Published on January 7th, 2022
Did you know that we abbreviate a lot of words without even realizing it?
Think about it. How often have you told your friend or colleague today that you are “going to WFH today.” And by WFH, you mean work from home.
Ever since medieval times, we have been abbreviating all sorts of words. So it has not been a millennial trend, despite what some may argue.
So let’s start with the basics first. What even is an abbreviation? It is the shortened version of a word or phrase that has a universal understanding.
This means that rather than a person looking at the condensed version of the word and thinking there is a grammatical error, they can make out what the full version of the word or phrase is.
In general, an abbreviation will be the first and last letters, the first three or four letters or the first letter from each word in a phrase.
But because abbreviations have been around forever, many of the abbreviations we use today are actually derived from the Latin version of the English word.
And this is especially true when it comes to the abbreviation of example, which is e.g. and short for exampli gratia.
So what is the meaning behind this abbreviated word? And what else should you know about it when using it in your own discourse?
We share with you everything there is to know about this abbreviation’s origins and what to keep in mind when using it in modern-day discourse.
1. The Word “Example” Has Been Around Since The 14th Century
The English word “example” has been used for centuries, but the Latin version has been around for even longer.
In fact, the Latin version of this word first appeared as “exemplum” and later transitioned to “essemple”. The meaning of the word has always stayed the same—meaning a sample, model or representation.
2. The Abbreviation “e.g.” Comes Around In The 1600s
While linguists date the actual word to the 14th century, the abbreviated form of the word is thought to not have come into play until the late 1680s.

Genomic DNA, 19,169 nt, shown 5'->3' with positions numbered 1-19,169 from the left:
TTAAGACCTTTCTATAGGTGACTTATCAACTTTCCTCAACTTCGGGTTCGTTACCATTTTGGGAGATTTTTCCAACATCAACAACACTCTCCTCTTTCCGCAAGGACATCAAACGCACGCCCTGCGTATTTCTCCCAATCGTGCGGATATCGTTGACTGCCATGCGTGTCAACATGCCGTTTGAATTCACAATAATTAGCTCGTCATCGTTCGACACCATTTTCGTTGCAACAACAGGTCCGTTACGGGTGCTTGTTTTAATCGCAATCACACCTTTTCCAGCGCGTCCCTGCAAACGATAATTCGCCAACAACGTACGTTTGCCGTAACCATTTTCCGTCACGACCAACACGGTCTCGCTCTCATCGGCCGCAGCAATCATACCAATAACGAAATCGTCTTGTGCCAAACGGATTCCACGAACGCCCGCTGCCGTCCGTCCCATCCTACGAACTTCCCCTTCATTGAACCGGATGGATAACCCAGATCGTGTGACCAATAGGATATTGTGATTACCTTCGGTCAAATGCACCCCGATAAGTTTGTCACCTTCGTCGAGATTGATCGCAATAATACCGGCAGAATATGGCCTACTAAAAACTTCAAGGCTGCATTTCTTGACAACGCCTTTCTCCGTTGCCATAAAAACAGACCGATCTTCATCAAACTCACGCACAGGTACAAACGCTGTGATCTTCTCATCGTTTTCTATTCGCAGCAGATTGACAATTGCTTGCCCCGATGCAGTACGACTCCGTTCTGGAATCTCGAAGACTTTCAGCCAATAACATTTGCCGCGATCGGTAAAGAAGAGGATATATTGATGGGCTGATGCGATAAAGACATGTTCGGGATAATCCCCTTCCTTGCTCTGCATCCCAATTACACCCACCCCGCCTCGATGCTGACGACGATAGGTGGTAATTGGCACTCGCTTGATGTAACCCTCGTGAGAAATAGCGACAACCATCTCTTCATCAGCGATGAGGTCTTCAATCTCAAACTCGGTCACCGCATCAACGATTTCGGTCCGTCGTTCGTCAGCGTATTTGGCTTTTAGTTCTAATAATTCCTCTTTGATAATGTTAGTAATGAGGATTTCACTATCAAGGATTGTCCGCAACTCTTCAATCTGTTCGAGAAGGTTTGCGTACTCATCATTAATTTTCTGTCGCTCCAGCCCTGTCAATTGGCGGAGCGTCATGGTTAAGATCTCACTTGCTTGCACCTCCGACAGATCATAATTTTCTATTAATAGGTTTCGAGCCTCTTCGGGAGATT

It is thought that the abbreviation was a result of the very common Latin phrase exampli gratia, which literally means “for the sake of example”. The use of the abbreviation has always been a precursor to a list of items or evidence that support an earlier claim.
3. This Is Not The First Abbreviation To Come From Latin Origins
E.g. is not the only abbreviation to have dated back centuries and come from a common Latin phrase. In fact, a very similar one that can often be confused with e.g. is i.e.
The abbreviation i.e. represent the Latin phrase “id est”, which means “in other words” in today’s English. This abbreviation is often used to provide more context or explanation with an earlier phrase. Here are examples of when to correctly use i.e. versus e.g.:
The Correct Use Of I.e. Is As Follows:
The water is too hard to drink (i.e. there are too many minerals in the water) and needs to be filtered first.
The Correct Use Of E.g. Is As Follows:
He had many supporters who petitioned his bail release (e.g. The President of the United States, the Governor of California) and was eventually let out early due to official pardons.
4. The Punctuation With This Abbreviation Has Always Mattered
Looking back to early literature and text that scholars and linguists have examined, it is apparent that the punctuation around the abbreviation for example has always been important.
Ironically, one of the biggest mistakes people today make is to use ex. as the abbreviated version. But it has always been, and should always be, e.g.
And because it is almost always used in the middle of a sentence, it is one of the rare times that you can use a period followed immediately after by a comma. This is because a list of nouns will likely follow and signifies just that.
Here Is An Example Of The Rare Period Comma Double-up:
I have found many hobbies this year, e.g., swimming, hiking, skiing, surfing, that all take place outside.
Another fun fact is that you can capitalize the “e” in the abbreviation if e.g. is used at the very start of the sentence.
Here Is An Example Of The Capital “e” Scenario:
E.g. is one of the oldest known abbreviations in our English language.
With so much history to this important abbreviation, you can use it knowing you are helping keep our language alive.